“We are America’s Overlooked Co-Parents”: On Student-Teacher Relationships

 The world we live in is increasingly becoming more sad, frustrating, and downright scary.  Our students long for an identity and need an environment where they can figure out who they are and what they’re about, but that can’t happen without our love, direction, and guidance. As teachers, we must be sincere and authentic in our interactions with our students. There’s no time for the dog-and-pony show of keeping up appearances. They get enough of that from reality TV and popular music.

I teach Black and Brown children and their lives, more than those of any other group of young people in the United States, are literally on the line. I know that my influence on them must be decidedly positive every day if they are to have a fighting chance of happiness and meaningful fulfillment. The influence of all their teachers must consistently be positive in order to combat the ever-present brute, harsh, and ugly world around them. They must see themselves represented in every facet of their education, not just a few lessons each year during Black History Month in February and Hispanic Heritage Month in October

Whether we realize it or not, teachers and classrooms are our students’ safe-havens, their refuge from homes, neighborhoods, and realities that are laden with issues that we couldn’t even imagine, or want to — but definitely need to. It is within our classrooms that all of psychologist Abraham Maslow’s hierarchy of needs — physiological, safety, love/belonging, esteem, and self-actualization — are explored and addressed.

The question remains, however: are these needs, in fact, being addressed successfully?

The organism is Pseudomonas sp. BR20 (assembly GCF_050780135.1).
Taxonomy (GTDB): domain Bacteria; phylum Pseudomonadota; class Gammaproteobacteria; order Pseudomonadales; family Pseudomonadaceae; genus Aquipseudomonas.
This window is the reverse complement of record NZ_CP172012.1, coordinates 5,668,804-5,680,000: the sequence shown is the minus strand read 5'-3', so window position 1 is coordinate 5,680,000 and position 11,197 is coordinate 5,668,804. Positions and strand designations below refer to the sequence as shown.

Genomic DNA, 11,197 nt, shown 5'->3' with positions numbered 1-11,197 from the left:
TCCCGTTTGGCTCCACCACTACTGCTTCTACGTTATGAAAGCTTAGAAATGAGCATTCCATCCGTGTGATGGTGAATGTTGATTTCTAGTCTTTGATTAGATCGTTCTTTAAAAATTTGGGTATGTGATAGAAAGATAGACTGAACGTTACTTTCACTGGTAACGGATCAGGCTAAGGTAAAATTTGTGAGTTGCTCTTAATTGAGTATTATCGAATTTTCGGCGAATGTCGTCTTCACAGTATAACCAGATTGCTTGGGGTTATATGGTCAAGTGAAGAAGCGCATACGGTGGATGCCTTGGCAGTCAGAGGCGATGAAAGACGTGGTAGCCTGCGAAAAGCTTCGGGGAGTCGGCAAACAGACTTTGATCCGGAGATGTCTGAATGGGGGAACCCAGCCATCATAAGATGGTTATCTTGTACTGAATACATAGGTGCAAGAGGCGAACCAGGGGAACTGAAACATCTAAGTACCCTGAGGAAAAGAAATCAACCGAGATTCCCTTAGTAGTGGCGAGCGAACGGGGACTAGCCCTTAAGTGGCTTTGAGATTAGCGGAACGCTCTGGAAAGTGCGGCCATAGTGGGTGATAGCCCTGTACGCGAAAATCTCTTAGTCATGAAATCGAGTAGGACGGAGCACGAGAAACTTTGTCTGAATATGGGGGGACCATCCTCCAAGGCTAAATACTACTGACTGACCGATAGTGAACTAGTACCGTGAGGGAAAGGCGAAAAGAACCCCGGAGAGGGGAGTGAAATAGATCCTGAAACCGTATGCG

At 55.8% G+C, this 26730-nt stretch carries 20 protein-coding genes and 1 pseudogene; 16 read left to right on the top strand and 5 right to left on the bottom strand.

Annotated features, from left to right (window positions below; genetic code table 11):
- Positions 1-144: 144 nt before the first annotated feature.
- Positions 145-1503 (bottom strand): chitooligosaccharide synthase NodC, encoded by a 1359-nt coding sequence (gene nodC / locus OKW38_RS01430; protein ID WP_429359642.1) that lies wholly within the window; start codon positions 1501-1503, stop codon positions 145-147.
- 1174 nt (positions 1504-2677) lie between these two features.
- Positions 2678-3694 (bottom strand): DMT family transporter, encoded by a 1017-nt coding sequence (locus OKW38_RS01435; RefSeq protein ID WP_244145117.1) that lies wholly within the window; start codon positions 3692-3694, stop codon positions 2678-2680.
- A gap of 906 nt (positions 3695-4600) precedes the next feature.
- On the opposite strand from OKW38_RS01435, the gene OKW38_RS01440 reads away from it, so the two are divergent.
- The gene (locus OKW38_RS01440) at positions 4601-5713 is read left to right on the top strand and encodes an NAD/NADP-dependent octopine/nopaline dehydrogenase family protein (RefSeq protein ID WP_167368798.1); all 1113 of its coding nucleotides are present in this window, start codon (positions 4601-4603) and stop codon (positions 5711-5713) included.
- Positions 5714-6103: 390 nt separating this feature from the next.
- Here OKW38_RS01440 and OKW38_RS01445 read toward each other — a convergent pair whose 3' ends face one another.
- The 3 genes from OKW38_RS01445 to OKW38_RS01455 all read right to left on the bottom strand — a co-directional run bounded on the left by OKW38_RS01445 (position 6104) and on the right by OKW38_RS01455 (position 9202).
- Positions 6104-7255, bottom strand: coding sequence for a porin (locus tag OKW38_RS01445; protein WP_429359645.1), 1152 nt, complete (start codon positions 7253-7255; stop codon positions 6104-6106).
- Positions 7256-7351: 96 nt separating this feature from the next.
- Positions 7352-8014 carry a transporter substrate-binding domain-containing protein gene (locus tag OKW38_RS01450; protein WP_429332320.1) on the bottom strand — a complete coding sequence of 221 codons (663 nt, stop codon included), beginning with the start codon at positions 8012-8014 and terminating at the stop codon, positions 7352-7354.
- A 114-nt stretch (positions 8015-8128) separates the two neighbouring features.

Just to be clear, it is not fair for teachers to have to deal with the ramifications that societal plagues have on our children, given the little respect or resources we receive in this role, but I’ll expound upon that in a future blog post. But, fair or not, teachers are saddled with the responsibility of providing classroom  environments that feed our students’ minds, bodies, souls, and often broken spirits. We are America’s overlooked co-parents.

With that being the case, it is past time that school districts and school administrators  be charged with creating school cultures that are predicated on this foundational truth: Education is the greatest social vehicle outside of the home for the fostering and nurturing of whole, intrinsically motivated citizens who leave our public school systems feeling worthy and equipped to take on a world that is in desperate  need of healing. If we are serious about being the change we want to see in the global community, I strongly suggest that we equip America’s teachers across the board with the tangible tools needed to engage our students.

What do you think?

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